Links Between Wholefood Antioxidants and Heart Disease Cancer and Vision Loss

Antioxidant deficiencies have well-established links to the promotion of specific diseases. This is discussed more fully in other chapters. Antioxidant compounds are accumulated from the diet or synthesized in the body and prevent the chemical oxidation of proteins, lipids and other essential compounds. Industrialization has led to increased environmental pollutants in our air, food and water. Many of these pollutants have the capacity to deplete the body's antioxidant reserves. Antioxidant deficiencies resulting from dietary deficiencies and/or increased environmental oxidant stress may be linked to the development of many diseases including heart disease, cancer and vision loss.

Red wine is a whole-food product that has been widely associated with antioxidant effects (Renaud and de Lorgeril, 1992; Frankel et al., 1993). It was one of the first whole-food products shown to have measurable antioxidant effects in vivo, including increased resistance of low-density lipoproteins (LDL) to oxidation (Fuhrman et al., 1995; Whitehead et al., 1995; Miyagi et al., 1997). LDL oxidation can also be inhibited in vitro by many other whole-food products including: broccoli (Plumb et al., 1997), grape juice (Lanningham-Foster et al., 1995; Miyagi et al., 1997), soybean isoflavonoids (Tikkanen et al., 1998), garlic (Ide et al., 1997), blueberries (Laplaud et al., 1997) and cranberry extracts (Wilson et al., 1998).

Antioxidants may also promote arterial vasodilation and improve blood flow. In humans, antioxidants such as ascorbate have been suggested to promote arterial vasodilation in vivo (Heitzer et al., 1996; Solzbach et al., 1997). Vasodilation may be promoted by flavonoids from whole foods serving as antioxidants that increase the half-life of endothelially derived relaxing factor (EDRF), or these flavonoids may activate EDRF-activated receptors directly.

Damage to cellular regulatory proteins and DNA is central to the promotion of cancer in humans. Oxidation is a primary means by which this damage occurs and antioxidants from our food may have the ability to protect against cancer promotion. Analysis of antiproliferative effects of whole-food products also suggests that an anticancer role may exist. Genistein and other flavonoids derived from soybean products have been found to have antiproliferative effects on breast cancer cells in vitro (Tikkanen et al., 1998). Flavonoid-rich extracts from two members of the Vaccinium genus, cranberries and blueberries, have also been shown to have potent antiproliferative effects on cancer cells in vitro (Bomser et al., 1996).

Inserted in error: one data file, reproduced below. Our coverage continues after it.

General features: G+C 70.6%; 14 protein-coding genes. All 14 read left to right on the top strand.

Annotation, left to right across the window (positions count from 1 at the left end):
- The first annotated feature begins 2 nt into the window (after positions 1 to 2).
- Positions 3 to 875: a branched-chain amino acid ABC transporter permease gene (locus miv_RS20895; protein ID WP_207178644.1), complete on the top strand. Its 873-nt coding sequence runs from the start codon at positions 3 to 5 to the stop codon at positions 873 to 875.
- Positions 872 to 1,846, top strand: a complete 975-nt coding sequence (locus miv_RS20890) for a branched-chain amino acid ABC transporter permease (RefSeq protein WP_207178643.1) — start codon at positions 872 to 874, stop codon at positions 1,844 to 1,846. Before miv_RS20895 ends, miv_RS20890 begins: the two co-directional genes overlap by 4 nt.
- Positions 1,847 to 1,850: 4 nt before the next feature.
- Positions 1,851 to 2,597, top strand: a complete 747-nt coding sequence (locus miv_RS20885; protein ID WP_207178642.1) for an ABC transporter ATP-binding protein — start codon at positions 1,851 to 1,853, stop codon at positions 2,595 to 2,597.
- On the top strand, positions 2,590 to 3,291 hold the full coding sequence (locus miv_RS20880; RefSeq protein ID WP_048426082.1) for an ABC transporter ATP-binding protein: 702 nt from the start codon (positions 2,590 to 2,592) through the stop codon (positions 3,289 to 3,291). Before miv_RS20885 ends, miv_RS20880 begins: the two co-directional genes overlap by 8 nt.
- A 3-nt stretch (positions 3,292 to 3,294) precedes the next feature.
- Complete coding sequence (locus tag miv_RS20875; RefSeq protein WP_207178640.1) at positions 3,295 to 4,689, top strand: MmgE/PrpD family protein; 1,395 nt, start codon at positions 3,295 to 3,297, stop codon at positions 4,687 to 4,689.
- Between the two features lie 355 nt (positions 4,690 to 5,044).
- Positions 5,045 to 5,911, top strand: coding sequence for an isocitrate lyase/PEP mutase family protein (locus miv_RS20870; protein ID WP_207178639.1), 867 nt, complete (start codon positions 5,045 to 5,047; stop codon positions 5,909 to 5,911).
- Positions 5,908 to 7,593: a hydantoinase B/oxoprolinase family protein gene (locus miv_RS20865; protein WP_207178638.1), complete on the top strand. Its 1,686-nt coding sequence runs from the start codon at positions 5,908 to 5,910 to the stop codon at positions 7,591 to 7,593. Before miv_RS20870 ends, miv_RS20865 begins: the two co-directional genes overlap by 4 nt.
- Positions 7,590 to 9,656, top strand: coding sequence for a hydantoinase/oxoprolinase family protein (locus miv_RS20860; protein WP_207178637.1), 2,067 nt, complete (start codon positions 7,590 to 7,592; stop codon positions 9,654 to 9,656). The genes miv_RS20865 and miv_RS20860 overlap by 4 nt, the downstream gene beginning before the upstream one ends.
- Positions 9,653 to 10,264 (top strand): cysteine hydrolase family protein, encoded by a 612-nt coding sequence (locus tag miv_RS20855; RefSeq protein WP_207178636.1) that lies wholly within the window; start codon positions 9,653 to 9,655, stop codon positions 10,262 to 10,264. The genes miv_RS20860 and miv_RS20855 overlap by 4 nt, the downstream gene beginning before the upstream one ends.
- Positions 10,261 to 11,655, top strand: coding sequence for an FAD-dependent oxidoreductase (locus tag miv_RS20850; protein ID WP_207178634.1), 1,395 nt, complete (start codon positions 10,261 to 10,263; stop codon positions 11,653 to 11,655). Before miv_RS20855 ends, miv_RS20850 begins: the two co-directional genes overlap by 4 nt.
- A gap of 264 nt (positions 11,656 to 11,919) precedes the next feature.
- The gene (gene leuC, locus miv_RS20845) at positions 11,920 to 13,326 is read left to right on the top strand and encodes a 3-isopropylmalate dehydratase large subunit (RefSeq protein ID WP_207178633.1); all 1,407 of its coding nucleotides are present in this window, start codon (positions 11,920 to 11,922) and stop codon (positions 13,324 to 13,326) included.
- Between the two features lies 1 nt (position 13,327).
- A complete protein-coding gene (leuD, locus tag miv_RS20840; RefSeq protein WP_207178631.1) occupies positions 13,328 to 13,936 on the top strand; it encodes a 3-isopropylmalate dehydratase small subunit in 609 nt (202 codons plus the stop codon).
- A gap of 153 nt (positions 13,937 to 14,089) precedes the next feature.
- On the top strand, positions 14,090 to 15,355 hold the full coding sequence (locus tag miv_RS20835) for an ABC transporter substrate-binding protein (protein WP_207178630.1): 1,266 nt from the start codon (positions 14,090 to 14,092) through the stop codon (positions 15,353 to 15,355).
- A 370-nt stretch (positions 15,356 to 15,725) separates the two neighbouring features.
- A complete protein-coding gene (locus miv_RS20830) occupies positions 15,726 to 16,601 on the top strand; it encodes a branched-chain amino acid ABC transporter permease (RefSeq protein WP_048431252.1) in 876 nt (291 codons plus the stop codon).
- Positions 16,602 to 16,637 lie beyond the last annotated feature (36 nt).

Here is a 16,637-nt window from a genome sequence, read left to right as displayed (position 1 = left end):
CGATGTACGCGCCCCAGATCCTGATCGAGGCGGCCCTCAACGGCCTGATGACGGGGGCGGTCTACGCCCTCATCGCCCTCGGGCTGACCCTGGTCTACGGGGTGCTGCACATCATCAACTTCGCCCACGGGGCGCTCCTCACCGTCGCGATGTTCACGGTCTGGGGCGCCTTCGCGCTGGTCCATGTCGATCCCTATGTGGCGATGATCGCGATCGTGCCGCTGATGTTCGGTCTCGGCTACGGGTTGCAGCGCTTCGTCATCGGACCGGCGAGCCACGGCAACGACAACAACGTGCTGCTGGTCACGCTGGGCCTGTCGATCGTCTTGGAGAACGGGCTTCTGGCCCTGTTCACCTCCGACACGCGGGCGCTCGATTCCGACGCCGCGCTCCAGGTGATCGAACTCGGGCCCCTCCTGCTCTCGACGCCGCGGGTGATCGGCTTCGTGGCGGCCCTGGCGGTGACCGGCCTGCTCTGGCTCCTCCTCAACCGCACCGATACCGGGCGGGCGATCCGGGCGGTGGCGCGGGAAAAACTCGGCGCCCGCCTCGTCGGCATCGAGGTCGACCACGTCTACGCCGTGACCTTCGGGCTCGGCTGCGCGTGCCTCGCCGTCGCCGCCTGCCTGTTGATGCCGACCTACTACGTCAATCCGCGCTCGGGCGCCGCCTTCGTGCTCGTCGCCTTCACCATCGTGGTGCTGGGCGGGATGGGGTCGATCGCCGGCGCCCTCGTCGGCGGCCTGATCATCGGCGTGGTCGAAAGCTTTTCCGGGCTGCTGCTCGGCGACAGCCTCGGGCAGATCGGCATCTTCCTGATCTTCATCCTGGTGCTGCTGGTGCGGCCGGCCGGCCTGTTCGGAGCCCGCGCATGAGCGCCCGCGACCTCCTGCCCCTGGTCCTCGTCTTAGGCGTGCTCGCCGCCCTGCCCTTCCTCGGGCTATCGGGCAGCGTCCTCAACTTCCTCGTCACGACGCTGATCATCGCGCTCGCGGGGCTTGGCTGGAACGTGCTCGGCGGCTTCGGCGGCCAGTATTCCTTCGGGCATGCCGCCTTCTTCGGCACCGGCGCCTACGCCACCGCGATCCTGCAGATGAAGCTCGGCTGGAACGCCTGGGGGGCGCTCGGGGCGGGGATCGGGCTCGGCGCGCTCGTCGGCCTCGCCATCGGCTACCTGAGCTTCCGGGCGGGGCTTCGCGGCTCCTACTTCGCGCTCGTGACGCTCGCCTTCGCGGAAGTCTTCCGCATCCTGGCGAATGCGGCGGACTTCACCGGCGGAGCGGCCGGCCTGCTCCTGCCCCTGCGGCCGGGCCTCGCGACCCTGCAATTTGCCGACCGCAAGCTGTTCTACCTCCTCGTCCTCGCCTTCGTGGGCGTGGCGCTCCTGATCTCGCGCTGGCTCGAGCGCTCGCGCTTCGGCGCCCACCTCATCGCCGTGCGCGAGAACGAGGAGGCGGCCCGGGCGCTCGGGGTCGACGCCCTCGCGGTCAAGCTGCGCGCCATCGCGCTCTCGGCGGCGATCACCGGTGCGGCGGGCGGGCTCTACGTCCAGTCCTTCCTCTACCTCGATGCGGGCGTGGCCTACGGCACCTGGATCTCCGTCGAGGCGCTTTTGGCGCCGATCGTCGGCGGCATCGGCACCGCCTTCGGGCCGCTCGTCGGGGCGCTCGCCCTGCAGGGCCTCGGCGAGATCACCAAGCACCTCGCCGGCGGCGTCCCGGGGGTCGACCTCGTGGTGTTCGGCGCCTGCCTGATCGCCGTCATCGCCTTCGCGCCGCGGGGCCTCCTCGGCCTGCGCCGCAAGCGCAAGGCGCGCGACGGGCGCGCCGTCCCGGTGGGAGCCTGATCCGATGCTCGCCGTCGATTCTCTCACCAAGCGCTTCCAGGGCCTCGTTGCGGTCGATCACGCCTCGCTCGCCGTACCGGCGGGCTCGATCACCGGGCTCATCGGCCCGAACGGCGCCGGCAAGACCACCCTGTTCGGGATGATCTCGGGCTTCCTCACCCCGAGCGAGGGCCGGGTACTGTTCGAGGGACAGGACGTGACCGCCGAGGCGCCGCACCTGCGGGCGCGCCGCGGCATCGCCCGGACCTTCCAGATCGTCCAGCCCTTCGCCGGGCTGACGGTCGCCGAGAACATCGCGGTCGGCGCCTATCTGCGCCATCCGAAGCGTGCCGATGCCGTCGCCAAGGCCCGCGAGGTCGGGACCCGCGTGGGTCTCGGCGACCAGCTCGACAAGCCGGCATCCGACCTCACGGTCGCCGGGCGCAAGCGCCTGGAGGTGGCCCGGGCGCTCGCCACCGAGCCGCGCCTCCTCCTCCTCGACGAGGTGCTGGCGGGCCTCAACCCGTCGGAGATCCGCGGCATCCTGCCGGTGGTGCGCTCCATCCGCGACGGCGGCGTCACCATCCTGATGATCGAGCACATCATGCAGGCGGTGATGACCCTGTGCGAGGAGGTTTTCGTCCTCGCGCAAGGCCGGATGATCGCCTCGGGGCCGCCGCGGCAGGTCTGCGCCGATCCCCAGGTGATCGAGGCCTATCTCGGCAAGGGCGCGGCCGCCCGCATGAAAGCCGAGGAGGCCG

Block et al. (1992) evaluated the cancer protection linked to fruit and vegetable consumption. The relative risk ratios of 128 of the 158 studies reviewed suggest that consumption of low amounts of fruits and vegetables is associated with an approximate doubling of the risk for several types of cancer.

Because fruits and vegetables remain the primary source of antioxidants, it is probable that the protective effects are due to the antioxidant activities associated with the fruits and vegetables we consume (Block et al., 1992). Compared with today's diet the Paleolithic diet was relatively rich in fruits and vegetables. That diet was evaluated by Eaton et al. (1997), who estimated that it contained 604 mg ascorbate and 33 mg a-tocopherol; this is much more than the typical American diet, which contains 77-109 mg ascorbate and 7-10 mg a-tocopherol. In the developed nations, the relatively high incidence of oxidation-related diseases such as heart disease and cancer may reflect a deficiency in total dietary antioxidants relative to the diet of our ancestors.

Vision loss can result from oxidative damage to the macula of the eye (Seddon et al., 1994). Consumption of foods rich in antioxidants may slow or prevent the development of age-related macular degeneration (see Chapter 22). By reducing oxidative damage to the macula, antioxidants from red wine apparently delay or prevent vision loss at consumption levels as low as one glass per month (Obisesan et al., 1998). Similar processes may prove to be useful for preventing oxidation of proteins in the lens of the eye. Future studies will certainly yield interesting developments in this field because with increased life expectancies we need to maintain quality vision for longer. If antioxidants from whole foods can be shown to be effective in this regard, the quality of life for millions of the elderly could be improved worldwide.

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Berry Boosters

Acai, Maqui And Many Other Popular Berries That Will Change Your Life And Health. Berries have been demonstrated to be some of the healthiest foods on the planet. Each month or so it seems fresh research is being brought out and new berries are being exposed and analyzed for their health giving attributes.

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